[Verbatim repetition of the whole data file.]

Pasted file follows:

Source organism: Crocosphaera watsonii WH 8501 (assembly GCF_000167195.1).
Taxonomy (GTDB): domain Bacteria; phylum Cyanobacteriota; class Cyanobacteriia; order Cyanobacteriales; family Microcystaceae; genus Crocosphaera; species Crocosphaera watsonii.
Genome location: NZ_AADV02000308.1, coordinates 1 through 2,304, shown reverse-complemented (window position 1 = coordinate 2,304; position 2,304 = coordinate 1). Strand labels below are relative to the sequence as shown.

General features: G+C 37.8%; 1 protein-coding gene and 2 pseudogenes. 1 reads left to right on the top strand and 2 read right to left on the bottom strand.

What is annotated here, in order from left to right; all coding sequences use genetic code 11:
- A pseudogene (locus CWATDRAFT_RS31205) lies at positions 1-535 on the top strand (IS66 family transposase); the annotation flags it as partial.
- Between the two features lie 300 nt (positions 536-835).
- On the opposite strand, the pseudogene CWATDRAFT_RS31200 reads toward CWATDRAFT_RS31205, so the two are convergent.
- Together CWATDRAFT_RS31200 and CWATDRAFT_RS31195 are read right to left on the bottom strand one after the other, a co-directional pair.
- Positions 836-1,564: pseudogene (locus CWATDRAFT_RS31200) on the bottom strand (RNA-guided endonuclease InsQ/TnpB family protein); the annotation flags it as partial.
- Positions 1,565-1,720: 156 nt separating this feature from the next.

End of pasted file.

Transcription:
Source organism: Crocosphaera watsonii WH 8501 (assembly GCF_000167195.1).
Taxonomy (GTDB): domain Bacteria; phylum Cyanobacteriota; class Cyanobacteriia; order Cyanobacteriales; family Microcystaceae; genus Crocosphaera; species Crocosphaera watsonii.
Genome location: NZ_AADV02000308.1, coordinates 1 through 2,304, shown reverse-complemented (window position 1 = coordinate 2,304; position 2,304 = coordinate 1). Strand labels below are relative to the sequence as shown.

General features: G+C 37.8%; 1 protein-coding gene and 2 pseudogenes. 1 reads left to right on the top strand and 2 read right to left on the bottom strand.

What is annotated here, in order from left to right; all coding sequences use genetic code 11:
- A pseudogene (locus CWATDRAFT_RS31205) lies at positions 1-535 on the top strand (IS66 family transposase); the annotation flags it as partial.
- Between the two features lie 300 nt (positions 536-835).
- On the opposite strand, the pseudogene CWATDRAFT_RS31200 reads toward CWATDRAFT_RS31205, so the two are convergent.
- Together CWATDRAFT_RS31200 and CWATDRAFT_RS31195 are read right to left on the bottom strand one after the other, a co-directional pair.
- Positions 836-1,564: pseudogene (locus CWATDRAFT_RS31200) on the bottom strand (RNA-guided endonuclease InsQ/TnpB family protein); the annotation flags it as partial.
- Positions 1,565-1,720: 156 nt separating this feature from the next.